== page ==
Amid a highly divisive election season, cannabis was something voters could agree on.

Voters in all five states with cannabis-related initiatives on the ballot approved those measures by wide margins, representing a clean sweep for the industry — and significant upside for the U.S.-focused cannabis companies, especially those with operations in markets that will soon open to adult-use like New Jersey and Arizona.

"I would suggest we are the biggest winner, full stop," said Curaleaf CEO Joe Lusardi. "And the beauty of Curaleaf is, not only that we are the number one in New Jersey, but we're on every side of the border, right? We've got a huge presence in New York, Pennsylvania, Connecticut, so I think we're going to continue to win with a knock-on effect from New Jersey."

Stocks Soar

U.S. cannabis stocks, which typically trade over the counter in the U.S. or on alternative Canadian exchanges like the Canadian Securities Exchange or NEO, shot up after voters in Arizona, Montana, New Jersey, and South Dakota approved adult-use cannabis; and voters in Mississippi and South Dakota voted in favor of medical cannabis Tuesday evening.

One of the largest U.S. operators, Massachusetts-based Curaleaf, has operations in Arizona and New Jersey and closed up 3.6 percent on the OTC on Thursday. Green Thumb Industries, which operates in New Jersey, closed up 5 percent. Cresco Labs and Harvest Health and Recreation, which have operations in Arizona, closed up 4.6 percent and 6.9 percent, respectively.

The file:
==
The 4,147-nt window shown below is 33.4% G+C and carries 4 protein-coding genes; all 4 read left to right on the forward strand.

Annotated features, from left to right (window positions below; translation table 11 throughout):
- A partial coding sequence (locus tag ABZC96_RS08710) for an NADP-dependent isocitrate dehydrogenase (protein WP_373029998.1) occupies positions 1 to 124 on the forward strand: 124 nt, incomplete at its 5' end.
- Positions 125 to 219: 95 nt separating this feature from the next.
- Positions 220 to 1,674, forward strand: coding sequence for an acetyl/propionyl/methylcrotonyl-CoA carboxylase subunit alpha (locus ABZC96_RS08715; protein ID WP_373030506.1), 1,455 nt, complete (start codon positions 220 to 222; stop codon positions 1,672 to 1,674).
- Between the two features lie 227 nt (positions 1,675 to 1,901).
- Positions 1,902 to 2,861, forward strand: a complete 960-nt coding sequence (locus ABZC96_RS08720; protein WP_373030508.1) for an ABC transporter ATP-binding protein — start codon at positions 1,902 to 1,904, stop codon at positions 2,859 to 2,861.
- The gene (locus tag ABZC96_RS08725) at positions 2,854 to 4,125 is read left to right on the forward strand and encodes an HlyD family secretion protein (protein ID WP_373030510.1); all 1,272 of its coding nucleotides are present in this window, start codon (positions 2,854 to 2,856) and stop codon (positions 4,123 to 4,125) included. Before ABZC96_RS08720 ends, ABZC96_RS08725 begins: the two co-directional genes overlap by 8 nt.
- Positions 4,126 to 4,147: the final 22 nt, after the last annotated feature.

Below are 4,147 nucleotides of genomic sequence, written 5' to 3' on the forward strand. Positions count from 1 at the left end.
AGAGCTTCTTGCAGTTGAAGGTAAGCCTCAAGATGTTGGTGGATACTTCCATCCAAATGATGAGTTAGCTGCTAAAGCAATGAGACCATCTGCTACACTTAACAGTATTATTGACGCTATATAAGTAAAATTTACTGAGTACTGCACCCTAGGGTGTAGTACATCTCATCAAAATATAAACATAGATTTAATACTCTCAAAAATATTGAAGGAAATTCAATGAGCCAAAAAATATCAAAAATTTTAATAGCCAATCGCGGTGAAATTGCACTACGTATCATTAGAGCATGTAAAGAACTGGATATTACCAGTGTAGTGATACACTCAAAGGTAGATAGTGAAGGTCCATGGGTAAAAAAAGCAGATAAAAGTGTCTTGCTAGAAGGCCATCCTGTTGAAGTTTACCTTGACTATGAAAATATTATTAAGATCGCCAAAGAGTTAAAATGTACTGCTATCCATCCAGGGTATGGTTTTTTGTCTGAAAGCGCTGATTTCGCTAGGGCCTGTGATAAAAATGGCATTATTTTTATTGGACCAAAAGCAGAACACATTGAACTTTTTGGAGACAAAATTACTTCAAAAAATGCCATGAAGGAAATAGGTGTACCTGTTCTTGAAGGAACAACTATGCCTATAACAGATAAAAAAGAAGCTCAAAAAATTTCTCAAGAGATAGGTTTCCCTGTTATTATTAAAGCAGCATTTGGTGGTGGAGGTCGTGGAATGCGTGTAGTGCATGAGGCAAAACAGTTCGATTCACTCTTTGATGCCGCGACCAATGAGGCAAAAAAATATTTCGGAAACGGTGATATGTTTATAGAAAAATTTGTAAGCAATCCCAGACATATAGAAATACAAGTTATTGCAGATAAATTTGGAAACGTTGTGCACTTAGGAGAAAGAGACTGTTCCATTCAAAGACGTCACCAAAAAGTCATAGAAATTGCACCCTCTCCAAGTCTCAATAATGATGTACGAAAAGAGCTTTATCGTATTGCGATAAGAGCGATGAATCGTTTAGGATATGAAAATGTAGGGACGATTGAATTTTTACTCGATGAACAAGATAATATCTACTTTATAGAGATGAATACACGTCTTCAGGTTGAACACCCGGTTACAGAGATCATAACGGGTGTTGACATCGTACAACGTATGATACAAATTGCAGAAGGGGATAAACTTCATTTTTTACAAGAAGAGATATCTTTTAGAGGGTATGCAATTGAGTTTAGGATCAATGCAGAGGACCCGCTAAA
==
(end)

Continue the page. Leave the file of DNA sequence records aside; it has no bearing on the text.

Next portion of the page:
Stifel analyst Andrew Carter, who covers several Canadian cannabis companies that trade in the U.S., acknowledged that Curaleaf stood to gain after Tuesday's results.

"You can make the argument for Curaleaf being a big winner [Tuesday]. Although it was expected, they have a big position in Arizona, they have a big position in New Jersey. but regarding New Jersey, so does — Green Thumb has an initial piece there — so does TerrAscend," Carter said.

Eyes on New Jersey

The cannabis industry was most excited about New Jersey, where 67 percent of voters on Tuesday approved amending the state constitution to legalize adult use cannabis, according to the Associated Press.

Experts believe that legalization in New Jersey will galvanize surrounding states like New York, Pennsylvania, and Connecticut, which currently only have medical marijuana, to follow suit. Cannabis attorney Jessica Gonzalez, who worked on the campaign to pass legalization called NJ CAN 2020, told Cheddar that New Jersey, with its population of close to nine million, will have a robust adult-use market of its own. Once surrounding states see the $300 million in tax revenue that New Jersey Policy Perspective projects it will generate within its first year of legalization, they won't much like knowing their potential tax dollars are skipping across the border into another state's coffers. 

"I think really the pandemic has put [legalization] at the forefront, where it's no longer just something, 'Maybe we can do this,' but it's now becoming something that we probably have to do," said Gonzalez. "Cannabis legalization is a new avenue of money, it's not, you know, you're taking money from somewhere and putting it somewhere else. It's a completely new avenue of revenue."